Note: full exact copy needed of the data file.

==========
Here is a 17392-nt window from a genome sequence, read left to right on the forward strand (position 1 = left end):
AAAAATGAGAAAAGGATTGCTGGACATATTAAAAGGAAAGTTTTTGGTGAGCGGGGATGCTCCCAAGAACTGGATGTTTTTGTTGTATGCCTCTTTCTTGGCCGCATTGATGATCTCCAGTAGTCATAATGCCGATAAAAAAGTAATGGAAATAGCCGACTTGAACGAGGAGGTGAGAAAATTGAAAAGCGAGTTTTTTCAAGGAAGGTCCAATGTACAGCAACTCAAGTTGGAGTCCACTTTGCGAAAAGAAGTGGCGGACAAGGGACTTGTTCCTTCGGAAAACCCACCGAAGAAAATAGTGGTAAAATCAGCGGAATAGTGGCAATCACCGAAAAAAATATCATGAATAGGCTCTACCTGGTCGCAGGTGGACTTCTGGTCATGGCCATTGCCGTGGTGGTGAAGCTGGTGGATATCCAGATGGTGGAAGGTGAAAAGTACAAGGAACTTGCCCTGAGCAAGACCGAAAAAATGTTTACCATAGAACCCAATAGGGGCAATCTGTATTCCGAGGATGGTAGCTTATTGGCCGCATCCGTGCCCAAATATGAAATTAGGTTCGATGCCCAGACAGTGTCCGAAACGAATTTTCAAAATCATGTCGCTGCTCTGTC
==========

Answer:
Here is a 17392-nt window from a genome sequence, read left to right on the forward strand (position 1 = left end):
AAAAATGAGAAAAGGATTGCTGGACATATTAAAAGGAAAGTTTTTGGTGAGCGGGGATGCTCCCAAGAACTGGATGTTTTTGTTGTATGCCTCTTTCTTGGCCGCATTGATGATCTCCAGTAGTCATAATGCCGATAAAAAAGTAATGGAAATAGCCGACTTGAACGAGGAGGTGAGAAAATTGAAAAGCGAGTTTTTTCAAGGAAGGTCCAATGTACAGCAACTCAAGTTGGAGTCCACTTTGCGAAAAGAAGTGGCGGACAAGGGACTTGTTCCTTCGGAAAACCCACCGAAGAAAATAGTGGTAAAATCAGCGGAATAGTGGCAATCACCGAAAAAAATATCATGAATAGGCTCTACCTGGTCGCAGGTGGACTTCTGGTCATGGCCATTGCCGTGGTGGTGAAGCTGGTGGATATCCAGATGGTGGAAGGTGAAAAGTACAAGGAACTTGCCCTGAGCAAGACCGAAAAAATGTTTACCATAGAACCCAATAGGGGCAATCTGTATTCCGAGGATGGTAGCTTATTGGCCGCATCCGTGCCCAAATATGAAATTAGGTTCGATGCCCAGACAGTGTCCGAAACGAATTTTCAAAATCATGTCGCTGCTCTGTC